1 Appropinquabat autem dies festus Azymorum, qui dici tur Pascha.

2 Et quaerebant principes sacerdotum et scribae quomodo eum interficerent; timebant vero plebem.

3 Intravit autem Satanas in Iudam, qui cognominabatur Iscarioth, unum de Duodecim;

4 et abiit et locutus est cum principibus sacerdotum et magistratibus, quemadmodum illum traderet eis.

5 Et gavisi sunt et pacti sunt pecuniam illi dare.

6 Et spopondit et quaerebat opportunitatem, ut eis traderet illum sine turba.

7) ηλθεν δὲ ἡ ἡμέρα τῶν ἀζύμων, [ἐν] ἧ ἔδει θύεσθαι τὸ πάσχα.

8 καὶ ἀπέστειλεν Πέτρον καὶ Ἰωάννην εἰπών, Πορευθέντες ἑτοιμάσατε ἡμῖν τὸ πάσχα ἵνα φάγωμεν.

9 οἱ δὲ εἶπαν αὐτῷ, Ποῦ θέλεις ἑτοιμάσωμεν;

10 ὁ δὲ εἶπεν αὐτοῖς, Ἰδοὺ εἰσελθόντων ὑμῶν εἰς τὴν πόλιν συναντήσει ὑμῖν ἄνθρωπος κεράμιον ὕδατος βαστάζων: ἀκολουθήσατε αὐτῷ εἰς τὴν οἰκίαν εἰς ἣν εἰσπορεύεται.

11 καὶ ἐρεῖτε τῷ οἰκοδεσπότῃ τῆς οἰκίας, Λέγει σοι ὁ διδάσκαλος, Ποῦ ἐστιν τὸ κατάλυμα ὅπου τὸ πάσχα μετὰ τῶν μαθητῶν μου φάγω;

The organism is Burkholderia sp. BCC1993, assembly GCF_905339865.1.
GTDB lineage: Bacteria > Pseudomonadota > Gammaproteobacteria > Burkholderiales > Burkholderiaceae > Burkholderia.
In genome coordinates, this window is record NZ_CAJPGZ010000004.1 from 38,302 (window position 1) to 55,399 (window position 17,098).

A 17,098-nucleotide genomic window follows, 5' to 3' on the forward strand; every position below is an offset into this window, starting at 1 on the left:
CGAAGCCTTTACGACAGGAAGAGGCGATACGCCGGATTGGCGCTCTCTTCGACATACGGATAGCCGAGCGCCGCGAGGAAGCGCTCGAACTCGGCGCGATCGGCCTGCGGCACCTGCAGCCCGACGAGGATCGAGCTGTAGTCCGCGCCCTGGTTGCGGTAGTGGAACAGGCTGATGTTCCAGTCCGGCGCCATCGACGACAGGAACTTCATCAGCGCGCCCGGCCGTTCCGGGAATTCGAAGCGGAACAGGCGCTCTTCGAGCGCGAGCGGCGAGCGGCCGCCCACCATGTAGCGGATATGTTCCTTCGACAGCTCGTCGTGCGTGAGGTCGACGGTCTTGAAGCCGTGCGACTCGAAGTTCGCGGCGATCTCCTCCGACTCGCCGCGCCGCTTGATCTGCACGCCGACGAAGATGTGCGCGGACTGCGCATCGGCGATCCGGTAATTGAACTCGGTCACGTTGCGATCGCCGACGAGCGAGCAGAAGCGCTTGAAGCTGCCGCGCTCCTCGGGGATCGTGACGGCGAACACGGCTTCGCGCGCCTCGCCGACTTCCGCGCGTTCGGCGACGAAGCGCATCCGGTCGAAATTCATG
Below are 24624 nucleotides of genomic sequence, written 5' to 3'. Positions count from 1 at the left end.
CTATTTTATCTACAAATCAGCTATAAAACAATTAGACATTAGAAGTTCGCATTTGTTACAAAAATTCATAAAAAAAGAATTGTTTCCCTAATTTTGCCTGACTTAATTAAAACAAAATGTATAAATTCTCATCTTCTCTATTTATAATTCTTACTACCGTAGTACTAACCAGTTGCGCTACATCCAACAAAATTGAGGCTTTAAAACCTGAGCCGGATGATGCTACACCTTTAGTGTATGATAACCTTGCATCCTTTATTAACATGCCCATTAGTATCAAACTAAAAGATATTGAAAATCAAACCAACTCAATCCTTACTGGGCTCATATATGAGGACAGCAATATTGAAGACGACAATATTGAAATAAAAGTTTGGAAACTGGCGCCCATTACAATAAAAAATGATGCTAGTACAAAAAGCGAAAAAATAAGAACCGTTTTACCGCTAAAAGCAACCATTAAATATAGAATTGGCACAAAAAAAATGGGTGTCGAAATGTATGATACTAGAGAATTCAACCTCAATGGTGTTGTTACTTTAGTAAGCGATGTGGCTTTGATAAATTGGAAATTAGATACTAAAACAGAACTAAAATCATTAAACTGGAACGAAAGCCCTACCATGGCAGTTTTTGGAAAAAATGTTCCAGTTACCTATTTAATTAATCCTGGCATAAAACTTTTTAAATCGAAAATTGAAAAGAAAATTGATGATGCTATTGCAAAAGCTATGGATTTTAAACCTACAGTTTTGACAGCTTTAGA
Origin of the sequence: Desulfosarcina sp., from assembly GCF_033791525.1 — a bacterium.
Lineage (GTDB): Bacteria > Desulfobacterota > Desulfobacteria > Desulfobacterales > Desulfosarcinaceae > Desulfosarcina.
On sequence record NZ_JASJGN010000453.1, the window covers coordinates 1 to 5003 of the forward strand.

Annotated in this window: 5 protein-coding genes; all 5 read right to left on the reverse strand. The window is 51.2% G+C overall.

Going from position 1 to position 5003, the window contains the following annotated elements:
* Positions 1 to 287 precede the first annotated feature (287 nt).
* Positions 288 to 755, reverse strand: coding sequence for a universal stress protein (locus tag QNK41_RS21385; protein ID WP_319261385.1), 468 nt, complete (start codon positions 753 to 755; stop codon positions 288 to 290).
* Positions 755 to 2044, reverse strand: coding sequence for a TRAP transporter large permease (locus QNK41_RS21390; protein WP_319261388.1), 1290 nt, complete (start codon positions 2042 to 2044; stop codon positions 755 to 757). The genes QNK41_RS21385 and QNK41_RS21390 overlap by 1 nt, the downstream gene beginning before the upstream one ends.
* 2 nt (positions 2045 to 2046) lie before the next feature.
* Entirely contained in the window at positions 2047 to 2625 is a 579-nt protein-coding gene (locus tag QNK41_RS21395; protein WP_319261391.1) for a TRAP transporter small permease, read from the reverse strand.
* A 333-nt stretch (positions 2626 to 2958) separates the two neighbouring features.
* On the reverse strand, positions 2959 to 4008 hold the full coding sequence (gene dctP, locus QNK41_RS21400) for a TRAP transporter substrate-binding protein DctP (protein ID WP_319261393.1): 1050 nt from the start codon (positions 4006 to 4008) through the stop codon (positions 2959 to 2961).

12 κἀκεῖνος ὑμῖν δείξει ἀνάγαιον μέγα ἐστρωμένον: ἐκεῖ ἑτοιμάσατε.

13 ἀπελθόντες δὲ εὗρον καθὼς εἰρήκει αὐτοῖς, καὶ ἡτοίμασαν τὸ πάσχα.

14 Καὶ ὅτε ἐγένετο ἡ ὥρα, ἀνέπεσεν καὶ οἱ ἀπόστολοι σὺν αὐτῷ. 

The day of the Unleavened (bread) came, on which it was necessary to kill the pascha. (8) And he sent Peter and John, saying, “Going prepare for us the pascha in order that we (can) eat”. (9) They said to him, “Where do you wish us to prepare?” (10) He said to them, “Behold, you going to the city you will encounter a man carrying water jars. Follow him to his house which you will go to. (11) And ask the master of the house ‘The teacher says to you, “Where is the lodging where I will eat the passover with my disciples”?’ (12) And he will show you a second story (lit = above the ground) large [word is unclear in Greek;] upper room [taken from the Latin]. Prepare there.” (13) Coming from they discover according to what he said to them, and they prepared the Passover (seder?). (14) And when the hour came, the apostles reclined with him.